Testing, Testing, 1, 2, 3…Frequency Response and Polar Data for Microphones

   By Guest Blogger   Categories: Audio Equipment

The Microphone Book

An excerpt from chapter 7 of the soon to be published
Eargle’s Microphone Book, 3e

This is a new edition of what is considered to be

“…a “must-have” reference source for recording engineers, producers or anybody who desires to better understand and utilize mics.” – Music Connection Magazine

Frequency response data can be presented in many ways, and the cautious user of such data should always consider how the data is presented. Figure 7.1A shows raw microphone measurement data on a scale that is 10 dB vertical. Figure 7.1B shows the same measurement plotted on a 40 dB vertical scale. Figure 7.1C shows the same measurement plotted on a 40 dB vertical scale with 1/3 octave band averaging applied. Figure 7.1D shows the same measurement plotted on a 40 dB vertical scale with full octave band averaging applied. Figure 7.1E shows the same measurement plotted on an 80 dB vertical scale with full octave band averaging applied. Much of the microphone response data supplied by manufacturers is not only presented with a very coarse vertical resolution, but also averaged by the marketing department having an artist produce a nice-looking approximation of the actual measurement. It is sometimes possible to look at the data as presented and determine if what is presented is actual measured data or an artist’s representation of the measured data.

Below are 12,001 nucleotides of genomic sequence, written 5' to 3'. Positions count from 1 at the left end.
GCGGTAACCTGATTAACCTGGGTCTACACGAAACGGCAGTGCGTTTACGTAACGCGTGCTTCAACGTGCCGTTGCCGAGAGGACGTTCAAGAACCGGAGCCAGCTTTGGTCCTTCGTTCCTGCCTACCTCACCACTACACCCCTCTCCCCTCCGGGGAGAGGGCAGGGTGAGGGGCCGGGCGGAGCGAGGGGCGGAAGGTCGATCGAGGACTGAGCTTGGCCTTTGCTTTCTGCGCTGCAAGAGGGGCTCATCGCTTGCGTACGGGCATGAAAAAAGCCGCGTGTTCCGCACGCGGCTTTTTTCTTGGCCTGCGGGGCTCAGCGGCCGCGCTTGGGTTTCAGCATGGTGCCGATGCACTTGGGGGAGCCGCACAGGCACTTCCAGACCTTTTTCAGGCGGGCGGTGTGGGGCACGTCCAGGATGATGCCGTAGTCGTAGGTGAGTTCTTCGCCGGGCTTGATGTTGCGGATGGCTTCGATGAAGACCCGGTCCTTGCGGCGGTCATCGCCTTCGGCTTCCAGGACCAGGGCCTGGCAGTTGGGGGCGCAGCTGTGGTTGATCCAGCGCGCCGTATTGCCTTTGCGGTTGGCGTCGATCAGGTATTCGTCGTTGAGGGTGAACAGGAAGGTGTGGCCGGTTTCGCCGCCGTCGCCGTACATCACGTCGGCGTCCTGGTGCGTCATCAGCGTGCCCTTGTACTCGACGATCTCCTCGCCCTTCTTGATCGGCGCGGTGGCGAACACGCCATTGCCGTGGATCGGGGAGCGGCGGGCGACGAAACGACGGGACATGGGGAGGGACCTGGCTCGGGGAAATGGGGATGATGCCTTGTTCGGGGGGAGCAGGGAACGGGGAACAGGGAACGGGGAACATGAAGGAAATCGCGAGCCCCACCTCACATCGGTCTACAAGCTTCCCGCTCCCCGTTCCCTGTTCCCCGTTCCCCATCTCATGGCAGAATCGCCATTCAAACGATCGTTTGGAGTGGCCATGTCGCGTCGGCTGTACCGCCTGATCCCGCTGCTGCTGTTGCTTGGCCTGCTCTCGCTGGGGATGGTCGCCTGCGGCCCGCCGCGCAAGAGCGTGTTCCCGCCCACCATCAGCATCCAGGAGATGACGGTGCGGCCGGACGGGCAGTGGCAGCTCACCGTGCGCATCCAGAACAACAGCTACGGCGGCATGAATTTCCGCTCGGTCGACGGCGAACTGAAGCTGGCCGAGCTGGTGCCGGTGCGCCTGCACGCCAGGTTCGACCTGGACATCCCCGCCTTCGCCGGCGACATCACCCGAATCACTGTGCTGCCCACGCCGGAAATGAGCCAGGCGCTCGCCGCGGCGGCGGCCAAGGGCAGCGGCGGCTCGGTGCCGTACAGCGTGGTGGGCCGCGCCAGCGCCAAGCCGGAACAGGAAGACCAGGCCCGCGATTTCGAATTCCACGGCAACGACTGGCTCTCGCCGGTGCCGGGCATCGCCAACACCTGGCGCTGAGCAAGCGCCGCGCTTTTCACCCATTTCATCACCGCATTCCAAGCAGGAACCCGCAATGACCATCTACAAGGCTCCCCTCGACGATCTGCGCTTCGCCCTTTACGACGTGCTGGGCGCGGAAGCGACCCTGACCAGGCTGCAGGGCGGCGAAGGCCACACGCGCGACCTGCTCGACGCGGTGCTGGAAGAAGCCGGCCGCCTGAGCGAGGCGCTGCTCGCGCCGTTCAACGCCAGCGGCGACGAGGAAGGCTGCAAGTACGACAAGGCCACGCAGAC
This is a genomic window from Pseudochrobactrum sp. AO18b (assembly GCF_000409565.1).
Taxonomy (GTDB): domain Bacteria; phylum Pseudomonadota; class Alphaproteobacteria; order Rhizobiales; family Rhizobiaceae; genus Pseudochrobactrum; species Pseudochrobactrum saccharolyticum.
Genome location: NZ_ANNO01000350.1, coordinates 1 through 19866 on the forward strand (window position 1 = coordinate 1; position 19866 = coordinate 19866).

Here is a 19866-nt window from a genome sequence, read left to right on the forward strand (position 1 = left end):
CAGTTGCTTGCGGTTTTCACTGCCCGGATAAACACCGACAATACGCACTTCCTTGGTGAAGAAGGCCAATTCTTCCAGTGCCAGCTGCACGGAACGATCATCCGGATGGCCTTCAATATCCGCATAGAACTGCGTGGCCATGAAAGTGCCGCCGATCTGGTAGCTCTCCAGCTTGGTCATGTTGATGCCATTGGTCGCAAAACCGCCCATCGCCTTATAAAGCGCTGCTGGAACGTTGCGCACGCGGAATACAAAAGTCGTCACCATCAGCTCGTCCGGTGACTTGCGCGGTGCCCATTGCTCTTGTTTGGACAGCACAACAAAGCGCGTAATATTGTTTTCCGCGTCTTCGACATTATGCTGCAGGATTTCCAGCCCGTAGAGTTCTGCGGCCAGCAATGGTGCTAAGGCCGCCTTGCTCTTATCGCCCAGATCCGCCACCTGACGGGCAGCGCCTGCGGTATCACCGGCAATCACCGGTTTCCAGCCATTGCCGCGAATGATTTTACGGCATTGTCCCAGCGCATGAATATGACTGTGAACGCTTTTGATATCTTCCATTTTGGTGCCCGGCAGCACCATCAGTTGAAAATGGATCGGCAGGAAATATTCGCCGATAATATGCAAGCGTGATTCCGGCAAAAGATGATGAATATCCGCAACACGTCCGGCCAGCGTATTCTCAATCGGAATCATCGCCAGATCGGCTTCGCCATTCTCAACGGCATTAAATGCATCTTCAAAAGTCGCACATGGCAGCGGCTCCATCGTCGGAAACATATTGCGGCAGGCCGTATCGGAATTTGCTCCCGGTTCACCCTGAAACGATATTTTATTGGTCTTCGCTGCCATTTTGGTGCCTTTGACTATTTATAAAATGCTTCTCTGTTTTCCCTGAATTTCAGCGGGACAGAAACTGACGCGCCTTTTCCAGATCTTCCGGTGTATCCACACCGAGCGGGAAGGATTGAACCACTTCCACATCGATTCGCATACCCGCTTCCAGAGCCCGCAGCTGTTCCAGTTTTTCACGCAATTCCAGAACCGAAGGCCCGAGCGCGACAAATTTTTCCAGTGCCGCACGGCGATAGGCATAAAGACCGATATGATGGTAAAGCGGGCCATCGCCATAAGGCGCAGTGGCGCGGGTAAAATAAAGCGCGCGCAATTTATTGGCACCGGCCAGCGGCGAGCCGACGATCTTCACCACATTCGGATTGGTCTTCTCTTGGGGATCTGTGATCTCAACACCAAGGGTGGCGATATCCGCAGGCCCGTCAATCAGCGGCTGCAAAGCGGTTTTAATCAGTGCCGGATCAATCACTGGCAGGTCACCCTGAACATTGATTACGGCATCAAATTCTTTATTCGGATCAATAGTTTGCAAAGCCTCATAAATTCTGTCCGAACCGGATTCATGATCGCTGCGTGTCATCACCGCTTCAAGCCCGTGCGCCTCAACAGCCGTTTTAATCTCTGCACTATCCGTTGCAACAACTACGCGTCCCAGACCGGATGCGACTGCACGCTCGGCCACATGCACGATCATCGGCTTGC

Frequency response data should always state the physical measuring distance so that an assessment of proximity effect in directional microphones can be correctly made. If no reference is made, it can be assumed that measurements are made at 1 meter. Data for professional microphones may be presented with tolerance limits, as shown in Figure 7.2. Here, the data indicate that the microphone’s response falls within a range of _2 dB above about 200 Hz (slightly greater below that frequency); however, there is no indication of the actual response of a sample microphone.

If the data can be presented with clarity, some manufacturers will show proximity effects at distances other than the reference of one meter, as shown in Figure 7.3. This data is especially useful for vocal microphones that are intended for close-in applications.

Many manufacturers show response at two or more bearing angles so that the variation in response for those off-axis angles can be clearly seen, as shown in Figure 7.4. Here, the response for a cardioid is shown on-axis and at the nominal null response angle of 180_. For supercardioid and hypercardioid microphones, the response at the null angles of 110_ and 135_ may also be shown.

Taking advantage of normal microphone symmetry, polar plots may be restricted to hemispherical representation, as shown in Figure 7.5. For microphones that are end-addressed, it is clear that response will be symmetrical about the axis throughout the frequency band.

CLICK HERE to read the rest of the excerpt and the sample chapter.

Ray A. Rayburn is a Senior Consultant with K2 Audio LLC. He is a member of the AES Standards Working Group on Microphones, and Chair of the Standards sub-committee on Interconnections.  He is also a recording engineer with a lifetime interest in microphone use, testing, and design.


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